No! I’m a big Loewe fan (laughs). Yes, Loewe is great (laughs). But with such a complex crafting technique, it’s not that easy. I’ll show you. He plays a YouTube video of the artisans in Arimatsu, who are almost all very old. They sit on tatami mats and are wrapping and twisting cloth. Pointing to the oldest, he says: Unfortunately, she has retired recently. She started working at the age of eight and worked until she was 94 years old. She has done nothing else all her life. Unfortunately, the techniques are more and more lost. As I said earlier, there were once 10,000 shibori craftsmen. When I started doing that, there were only 200 left. My dad said to me, “In 15 years, you will not see any craftsmen here if it continues like this. The shibori craft is dying out.” Whenever a family or craftsman stops, a technique is lost.

And that’s why you now preserve the
techniques that still exist? Yes, we are doing that. And we also develop our own techniques. In 2008, I started my collection because commissions from other fashion designers are an uncertain business, of course. They order one season, but maybe not in the next. With our own collection, we can ensure that there is always work for the craftsmen and women. Like this we have already been able to hire and train a few young, new talents.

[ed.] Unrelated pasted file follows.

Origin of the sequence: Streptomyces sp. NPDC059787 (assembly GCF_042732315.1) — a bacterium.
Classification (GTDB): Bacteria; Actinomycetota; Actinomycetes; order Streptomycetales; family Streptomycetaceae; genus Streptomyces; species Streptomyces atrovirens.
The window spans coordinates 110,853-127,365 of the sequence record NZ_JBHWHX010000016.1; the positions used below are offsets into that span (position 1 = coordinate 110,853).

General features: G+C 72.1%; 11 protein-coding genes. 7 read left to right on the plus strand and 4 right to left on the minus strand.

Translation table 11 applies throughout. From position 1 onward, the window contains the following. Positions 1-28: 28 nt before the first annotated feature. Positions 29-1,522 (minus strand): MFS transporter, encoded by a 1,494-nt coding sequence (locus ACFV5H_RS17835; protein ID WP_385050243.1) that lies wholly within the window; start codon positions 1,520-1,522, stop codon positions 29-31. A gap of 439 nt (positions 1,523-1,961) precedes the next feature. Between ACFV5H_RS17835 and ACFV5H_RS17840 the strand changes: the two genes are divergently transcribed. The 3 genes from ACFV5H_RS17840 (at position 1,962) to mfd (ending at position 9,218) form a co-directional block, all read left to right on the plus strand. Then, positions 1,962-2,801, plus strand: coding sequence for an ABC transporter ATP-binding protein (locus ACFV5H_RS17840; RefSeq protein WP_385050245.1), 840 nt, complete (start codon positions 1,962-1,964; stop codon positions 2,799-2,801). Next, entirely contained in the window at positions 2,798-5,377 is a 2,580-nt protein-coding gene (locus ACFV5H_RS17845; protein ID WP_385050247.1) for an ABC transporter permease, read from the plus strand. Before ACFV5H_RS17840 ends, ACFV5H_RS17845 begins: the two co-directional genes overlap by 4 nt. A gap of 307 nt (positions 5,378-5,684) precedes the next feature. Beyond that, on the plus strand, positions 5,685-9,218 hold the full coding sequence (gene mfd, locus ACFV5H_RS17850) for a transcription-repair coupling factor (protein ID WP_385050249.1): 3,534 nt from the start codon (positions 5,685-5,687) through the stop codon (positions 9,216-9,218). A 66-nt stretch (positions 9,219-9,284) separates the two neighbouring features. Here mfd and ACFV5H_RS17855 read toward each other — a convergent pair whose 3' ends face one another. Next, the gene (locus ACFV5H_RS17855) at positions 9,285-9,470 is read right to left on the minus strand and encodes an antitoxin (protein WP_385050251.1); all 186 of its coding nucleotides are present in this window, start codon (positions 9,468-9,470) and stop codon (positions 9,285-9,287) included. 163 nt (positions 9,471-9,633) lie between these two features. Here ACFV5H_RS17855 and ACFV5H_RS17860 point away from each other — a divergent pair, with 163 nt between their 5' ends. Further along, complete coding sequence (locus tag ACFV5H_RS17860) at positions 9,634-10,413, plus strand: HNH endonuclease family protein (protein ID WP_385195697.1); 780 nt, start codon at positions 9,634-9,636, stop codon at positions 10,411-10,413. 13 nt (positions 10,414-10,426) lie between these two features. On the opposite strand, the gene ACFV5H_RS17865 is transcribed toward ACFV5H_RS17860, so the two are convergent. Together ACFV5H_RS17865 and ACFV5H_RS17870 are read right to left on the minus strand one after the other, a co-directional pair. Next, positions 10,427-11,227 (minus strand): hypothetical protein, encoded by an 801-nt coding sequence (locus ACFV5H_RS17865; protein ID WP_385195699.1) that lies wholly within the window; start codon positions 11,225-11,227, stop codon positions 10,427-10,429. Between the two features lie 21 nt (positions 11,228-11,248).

How come you founded your own label Suzusan? I used to live in a flat share with Christian Dietsch, he studied business administration and I studied art. Christian wanted to start his own business after graduation. When my dad was visiting, the fabric lay on the kitchen table and Christian saw it and asked me if we should start a business with it. That’s how it all began. We started with scarves, then lamps and fashion were added, and last came our home line, for which we produce blankets and pillows. Currently, the fashion line is our best selling one.

Where is Suzusan being sold? At first, I drove to the shops with five scarves in my suitcase and talked to the retailers personally. We now have sales outlets in 23 countries. Among them are really great shops like L’Eclaireur in Paris, Biffi in Milan or Andreas Murkudis in Berlin – Andreas was one of the first who believed in us. Of course, we have different customers depending on the category. For fashion, we work with boutiques, home and interior is mainly bought by hotels and restaurants.

And here it looks like you’ve planned a small concept store, right? Yes, that’s true. I know many artisans and designers in Japan, Paris and Milan. I would like to bring this together with the designs of Suzusan.

And when is it going to happen? Oh well … Good question (laughs). Maybe in the summer. When we have the time.

Text: Barbara Russ
Fotos: Robin Hartschen
© THE DORF 2018